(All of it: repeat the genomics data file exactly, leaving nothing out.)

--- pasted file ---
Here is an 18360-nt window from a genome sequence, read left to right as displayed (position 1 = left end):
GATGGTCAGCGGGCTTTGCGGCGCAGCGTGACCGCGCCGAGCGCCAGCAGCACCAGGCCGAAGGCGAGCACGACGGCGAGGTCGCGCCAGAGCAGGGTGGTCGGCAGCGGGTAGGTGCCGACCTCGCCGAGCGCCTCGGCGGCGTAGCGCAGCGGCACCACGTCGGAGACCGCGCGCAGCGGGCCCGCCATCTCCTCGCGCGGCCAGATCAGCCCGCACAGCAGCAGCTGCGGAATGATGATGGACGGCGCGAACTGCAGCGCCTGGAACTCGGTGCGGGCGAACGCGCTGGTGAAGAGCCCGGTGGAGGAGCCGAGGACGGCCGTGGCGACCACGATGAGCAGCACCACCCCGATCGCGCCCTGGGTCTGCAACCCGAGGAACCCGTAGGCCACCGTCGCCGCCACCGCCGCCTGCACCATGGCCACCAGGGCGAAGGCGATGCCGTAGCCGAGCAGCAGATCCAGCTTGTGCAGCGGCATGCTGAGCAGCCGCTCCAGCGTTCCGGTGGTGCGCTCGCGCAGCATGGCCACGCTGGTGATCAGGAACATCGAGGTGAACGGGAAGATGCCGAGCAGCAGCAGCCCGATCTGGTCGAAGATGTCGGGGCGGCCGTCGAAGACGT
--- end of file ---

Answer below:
Here is an 18360-nt window from a genome sequence, read left to right as displayed (position 1 = left end):
GATGGTCAGCGGGCTTTGCGGCGCAGCGTGACCGCGCCGAGCGCCAGCAGCACCAGGCCGAAGGCGAGCACGACGGCGAGGTCGCGCCAGAGCAGGGTGGTCGGCAGCGGGTAGGTGCCGACCTCGCCGAGCGCCTCGGCGGCGTAGCGCAGCGGCACCACGTCGGAGACCGCGCGCAGCGGGCCCGCCATCTCCTCGCGCGGCCAGATCAGCCCGCACAGCAGCAGCTGCGGAATGATGATGGACGGCGCGAACTGCAGCGCCTGGAACTCGGTGCGGGCGAACGCGCTGGTGAAGAGCCCGGTGGAGGAGCCGAGGACGGCCGTGGCGACCACGATGAGCAGCACCACCCCGATCGCGCCCTGGGTCTGCAACCCGAGGAACCCGTAGGCCACCGTCGCCGCCACCGCCGCCTGCACCATGGCCACCAGGGCGAAGGCGATGCCGTAGCCGAGCAGCAGATCCAGCTTGTGCAGCGGCATGCTGAGCAGCCGCTCCAGCGTTCCGGTGGTGCGCTCGCGCAGCATGGCCACGCTGGTGATCAGGAACATCGAGGTGAACGGGAAGATGCCGAGCAGCAGCAGCCCGATCTGGTCGAAGATGTCGGGGCGGCCGTCGAAGACGT